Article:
Some states have already included many services into their sales taxability matrices. Hawaii, New Mexico, West Virginia and South Dakota tax most, if not all, services. Still some states have tried to pass legislation to tax various services, only to receive backlash so harsh, they had to repeal or remove the attempts.

2017 will most likely see more attempts to expand the definition of services, as well as inclusion into taxability matrices.

Services generally fall into five main categories. How a state defines each category can determine how that state determines taxing or trying to tax that category. The five main service categories are Services to Tangible Personal Property, Services to Real Property, Business/Professional Services, Personal Services, and Bundled Services. Each definition within these categories can affect if the services provided could become subject to sales tax or not.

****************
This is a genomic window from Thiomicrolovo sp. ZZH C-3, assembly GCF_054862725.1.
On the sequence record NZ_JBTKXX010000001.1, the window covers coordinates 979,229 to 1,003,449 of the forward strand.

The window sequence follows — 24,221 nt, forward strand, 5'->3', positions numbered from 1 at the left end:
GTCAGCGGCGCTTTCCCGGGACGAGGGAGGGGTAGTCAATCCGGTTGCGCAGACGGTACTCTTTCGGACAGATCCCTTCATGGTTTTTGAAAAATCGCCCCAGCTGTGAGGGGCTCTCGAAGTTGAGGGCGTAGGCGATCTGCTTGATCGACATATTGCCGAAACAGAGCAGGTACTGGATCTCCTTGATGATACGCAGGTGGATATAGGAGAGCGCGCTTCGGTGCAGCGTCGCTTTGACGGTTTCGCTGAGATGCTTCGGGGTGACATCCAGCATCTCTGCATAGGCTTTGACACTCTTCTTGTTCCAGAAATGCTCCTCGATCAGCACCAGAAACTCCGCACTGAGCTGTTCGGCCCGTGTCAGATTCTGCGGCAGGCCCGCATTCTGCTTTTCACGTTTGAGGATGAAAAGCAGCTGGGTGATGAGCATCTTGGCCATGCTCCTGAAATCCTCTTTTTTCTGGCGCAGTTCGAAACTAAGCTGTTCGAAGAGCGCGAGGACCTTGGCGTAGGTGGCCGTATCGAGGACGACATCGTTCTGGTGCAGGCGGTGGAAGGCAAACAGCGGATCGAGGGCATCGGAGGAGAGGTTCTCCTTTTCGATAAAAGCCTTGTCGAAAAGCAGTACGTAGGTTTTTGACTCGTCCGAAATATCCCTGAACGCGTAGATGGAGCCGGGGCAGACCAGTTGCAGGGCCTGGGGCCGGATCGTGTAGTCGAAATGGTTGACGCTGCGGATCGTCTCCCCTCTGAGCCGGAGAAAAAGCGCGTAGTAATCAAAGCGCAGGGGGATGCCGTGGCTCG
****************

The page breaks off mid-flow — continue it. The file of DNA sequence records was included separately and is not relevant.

Services to Tangible Personal Property:

These include services to tangible personal property (“TPP”), which include repairs, installation, maintenance, inspection and upkeep of TPP. Generally, most states will not tax these services if separately stated on the invoice. The TPP is taxable therefore the theory could be that the service provided is secondary to the purchase of the TPP.

Services to Real Property:

This category becomes trickier. These are the trade services such as electrical, plumbing, heating and air conditioning, painting, brickwork and roofing. Most of the time, these services will fall under a construction tax category and depending on the state and how the invoice is presented will determine the taxability or who is liable for the tax. Many states tax the materials and not the actual “service/labor”, others will tax the prime contractor or the subcontractor. This is a category that is subject to taxability expansion over the year(s). Arizona is currently trying to figure out its new construction tax classification by expanding the tax base through new definitions of prime and sub contractors.